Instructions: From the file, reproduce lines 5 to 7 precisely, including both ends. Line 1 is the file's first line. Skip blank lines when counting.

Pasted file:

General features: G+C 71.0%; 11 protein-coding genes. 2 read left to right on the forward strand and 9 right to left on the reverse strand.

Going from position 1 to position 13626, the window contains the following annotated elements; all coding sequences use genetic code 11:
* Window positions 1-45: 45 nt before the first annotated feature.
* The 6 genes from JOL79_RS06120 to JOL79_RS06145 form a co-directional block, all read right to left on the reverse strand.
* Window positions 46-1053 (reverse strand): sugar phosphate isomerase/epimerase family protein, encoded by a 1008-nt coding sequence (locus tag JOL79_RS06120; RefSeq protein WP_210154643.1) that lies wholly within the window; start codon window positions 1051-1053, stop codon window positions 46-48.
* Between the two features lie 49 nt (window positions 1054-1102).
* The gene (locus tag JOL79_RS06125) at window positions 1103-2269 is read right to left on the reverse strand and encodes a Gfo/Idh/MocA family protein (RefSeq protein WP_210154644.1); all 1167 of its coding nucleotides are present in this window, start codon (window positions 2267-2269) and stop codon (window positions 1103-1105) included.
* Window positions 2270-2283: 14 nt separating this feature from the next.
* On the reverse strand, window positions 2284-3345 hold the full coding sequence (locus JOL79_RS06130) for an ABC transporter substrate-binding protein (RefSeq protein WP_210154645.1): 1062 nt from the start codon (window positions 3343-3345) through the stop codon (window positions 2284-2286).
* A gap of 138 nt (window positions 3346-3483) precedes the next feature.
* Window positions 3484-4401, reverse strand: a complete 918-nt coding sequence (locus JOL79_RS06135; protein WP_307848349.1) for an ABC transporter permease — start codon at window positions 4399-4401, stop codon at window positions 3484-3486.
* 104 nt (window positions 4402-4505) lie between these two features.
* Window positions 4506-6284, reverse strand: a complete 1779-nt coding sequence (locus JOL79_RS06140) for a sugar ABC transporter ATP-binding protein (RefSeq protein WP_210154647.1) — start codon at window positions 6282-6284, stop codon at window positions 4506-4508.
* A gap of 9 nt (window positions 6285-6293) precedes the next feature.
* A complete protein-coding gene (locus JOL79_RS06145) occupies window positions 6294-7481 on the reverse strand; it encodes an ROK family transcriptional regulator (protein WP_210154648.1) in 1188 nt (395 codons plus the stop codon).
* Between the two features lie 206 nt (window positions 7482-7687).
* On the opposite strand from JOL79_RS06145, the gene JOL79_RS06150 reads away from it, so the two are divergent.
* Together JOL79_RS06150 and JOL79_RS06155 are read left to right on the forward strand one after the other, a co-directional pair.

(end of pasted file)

* Window positions 46-1053 (reverse strand): sugar phosphate isomerase/epimerase family protein, encoded by a 1008-nt coding sequence (locus tag JOL79_RS06120; RefSeq protein WP_210154643.1) that lies wholly within the window; start codon window positions 1051-1053, stop codon window positions 46-48.
* Between the two features lie 49 nt (window positions 1054-1102).
* The gene (locus tag JOL79_RS06125) at window positions 1103-2269 is read right to left on the reverse strand and encodes a Gfo/Idh/MocA family protein (RefSeq protein WP_210154644.1); all 1167 of its coding nucleotides are present in this window, start codon (window positions 2267-2269) and stop codon (window positions 1103-1105) included.